Most commuters travel alone by car, according to survey
January 16, 2016 12:00 AM
Marcus Thompson from East Pittsburgh boards the 69 Trafford at Stanwix and Fourth Avenue everyday on his way home from work.
By Diana Nelson Jones / Pittsburgh Post-Gazette
Results are in from the Make My Trip Count commuter survey, an effort aimed at finding out how people get around the area with an emphasis on Downtown and Oakland, which found that the greatest number of trips are by people driving alone.
Mayor Bill Peduto, the Green Building Alliance and Envision Downtown initiated the survey late last summer to discern how people move about and their attitudes about transportation modes. The survey was intended for use in planning and development, transportation and infrastructure decisions and drew more than 20,000 responses.
The survey found that the people driving alone in their cars made up the greatest number of trips by commuters at 46.7 percent. The next-highest mode of transportation was by bus, at 25.7 percent, and light rail, 5.4 percent.
Aurora Sharrard, executive director of the Green Building Alliance, said trips not made by solo drivers will most guide transportation decisions, such as where more bike lanes are most needed and where the next light rail development should be.
The percentages are based on numbers of trips, not commuters themselves. And although Downtown and Oakland are the focus areas in this initial report, the totals are based on commutes throughout the county.
The survey sprang from the Green Building Alliance’s initiative to enroll Pittsburgh in the national 2030 District movement of cities that are committing to 50 percent reductions in energy and water use and transportation emissions over the next 15 years.
One trip could include several modes, and in fact 34 percent of all trips were reported as multi-modal. An example might be taking an incline with a bike from Mount Washington and getting on a bus then biking after disembarking.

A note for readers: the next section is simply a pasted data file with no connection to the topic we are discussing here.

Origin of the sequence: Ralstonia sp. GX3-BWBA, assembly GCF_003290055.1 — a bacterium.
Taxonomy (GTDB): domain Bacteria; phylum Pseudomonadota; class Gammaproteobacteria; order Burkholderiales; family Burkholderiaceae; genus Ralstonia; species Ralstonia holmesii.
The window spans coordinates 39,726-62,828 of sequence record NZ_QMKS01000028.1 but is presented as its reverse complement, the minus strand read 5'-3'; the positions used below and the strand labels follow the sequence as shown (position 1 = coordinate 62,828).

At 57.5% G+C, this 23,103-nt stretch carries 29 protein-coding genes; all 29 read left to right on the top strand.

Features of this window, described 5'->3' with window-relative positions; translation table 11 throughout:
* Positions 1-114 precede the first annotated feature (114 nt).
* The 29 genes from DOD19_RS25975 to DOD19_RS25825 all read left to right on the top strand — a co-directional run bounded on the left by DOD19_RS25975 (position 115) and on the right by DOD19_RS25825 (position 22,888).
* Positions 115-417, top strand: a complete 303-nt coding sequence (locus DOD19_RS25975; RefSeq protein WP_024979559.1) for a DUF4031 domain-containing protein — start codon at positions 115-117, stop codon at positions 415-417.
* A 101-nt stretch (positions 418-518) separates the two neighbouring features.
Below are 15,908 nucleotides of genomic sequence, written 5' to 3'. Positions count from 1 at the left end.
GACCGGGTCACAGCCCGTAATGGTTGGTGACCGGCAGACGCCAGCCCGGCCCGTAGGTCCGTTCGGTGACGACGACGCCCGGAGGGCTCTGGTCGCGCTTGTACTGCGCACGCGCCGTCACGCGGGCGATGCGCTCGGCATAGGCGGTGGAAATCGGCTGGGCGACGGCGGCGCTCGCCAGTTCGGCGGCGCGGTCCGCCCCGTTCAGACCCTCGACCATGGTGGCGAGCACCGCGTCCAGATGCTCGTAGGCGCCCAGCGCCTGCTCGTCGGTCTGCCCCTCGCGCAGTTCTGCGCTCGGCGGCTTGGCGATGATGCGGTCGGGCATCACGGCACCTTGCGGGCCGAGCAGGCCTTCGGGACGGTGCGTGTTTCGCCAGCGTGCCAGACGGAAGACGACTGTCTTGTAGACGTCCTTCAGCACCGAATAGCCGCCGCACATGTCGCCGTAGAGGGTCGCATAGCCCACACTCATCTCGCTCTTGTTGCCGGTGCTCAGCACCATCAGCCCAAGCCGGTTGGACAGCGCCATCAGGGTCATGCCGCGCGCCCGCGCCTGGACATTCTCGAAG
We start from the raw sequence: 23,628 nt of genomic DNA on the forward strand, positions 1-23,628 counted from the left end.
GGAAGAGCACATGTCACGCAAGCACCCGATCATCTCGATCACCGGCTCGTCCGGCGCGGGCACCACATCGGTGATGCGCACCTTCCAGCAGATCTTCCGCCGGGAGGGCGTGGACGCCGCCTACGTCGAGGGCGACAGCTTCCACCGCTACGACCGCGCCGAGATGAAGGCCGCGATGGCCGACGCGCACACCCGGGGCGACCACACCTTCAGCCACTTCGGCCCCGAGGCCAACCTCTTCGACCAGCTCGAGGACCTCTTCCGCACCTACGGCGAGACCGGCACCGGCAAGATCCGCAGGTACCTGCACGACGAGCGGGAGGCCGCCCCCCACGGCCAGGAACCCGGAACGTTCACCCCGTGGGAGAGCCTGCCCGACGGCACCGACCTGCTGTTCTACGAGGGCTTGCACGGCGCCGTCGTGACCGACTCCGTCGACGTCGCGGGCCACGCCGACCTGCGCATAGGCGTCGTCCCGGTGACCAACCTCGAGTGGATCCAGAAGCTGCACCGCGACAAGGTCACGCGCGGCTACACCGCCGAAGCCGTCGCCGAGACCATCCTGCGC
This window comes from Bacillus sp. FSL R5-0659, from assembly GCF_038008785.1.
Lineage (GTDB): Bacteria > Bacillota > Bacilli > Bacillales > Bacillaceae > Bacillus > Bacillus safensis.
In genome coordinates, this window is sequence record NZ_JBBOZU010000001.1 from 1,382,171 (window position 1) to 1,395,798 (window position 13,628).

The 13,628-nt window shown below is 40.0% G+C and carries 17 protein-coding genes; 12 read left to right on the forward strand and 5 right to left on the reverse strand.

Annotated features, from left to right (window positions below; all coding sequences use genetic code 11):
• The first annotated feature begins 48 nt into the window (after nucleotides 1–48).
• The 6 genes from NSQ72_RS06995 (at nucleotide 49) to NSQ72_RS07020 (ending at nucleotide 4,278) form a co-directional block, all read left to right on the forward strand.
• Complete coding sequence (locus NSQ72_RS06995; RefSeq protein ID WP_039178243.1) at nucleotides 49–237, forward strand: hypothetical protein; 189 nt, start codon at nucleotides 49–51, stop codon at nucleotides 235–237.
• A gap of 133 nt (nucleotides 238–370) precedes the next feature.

Commuters to Oakland show a much larger percentage of trips on foot and by bike -- about 13 percent combined -- compared to Downtown, 5 percent combined.
“What we found is the people who are commuting to Oakland in general live close to Oakland while Downtown pulls from a larger region,” she said. “We‘re going to be digging into that data as we set transportation priorities for the region.”
Pittsburgh has emerged as one of the fastest-growing bike commute cities -- 361 percent growth since 2000. Cycling still accounts for just 4.2 percent of commutes. Walkers make up 4.3 percent of commutes; 25.7 percent are by bus and 5.4 percent by light rail.
The largest number of respondents work in the education, health care, finance and insurance industries.
The strongest participation came from women, 63 percent, and the largest single age group was 25-34, 26.4 percent.
Isaac Smith, building performance analyst for GBA, said some of the data shows miles traveled per year by bicycles and pedestrians at 1.5 million.
This report is “the tip of the iceberg” of data the survey collected, and the Green Building Alliance’s transportation-oriented partners -- 12 in all -- will be parsing the information in ways tailored to their individual missions.
The Pittsburgh Foundation granted $40,000 toward the study, with each partner agency -- which included Bike Pittsburgh, the Southwest Pennsylvania Commission, the Group Against Smog and Pollution, the Allegheny County Port Authority and the Pittsburgh Community Reinvestment Group -- ponied up with various amounts.
Diana Nelson Jones: djones@post=gazette.com or 412-263-1626.
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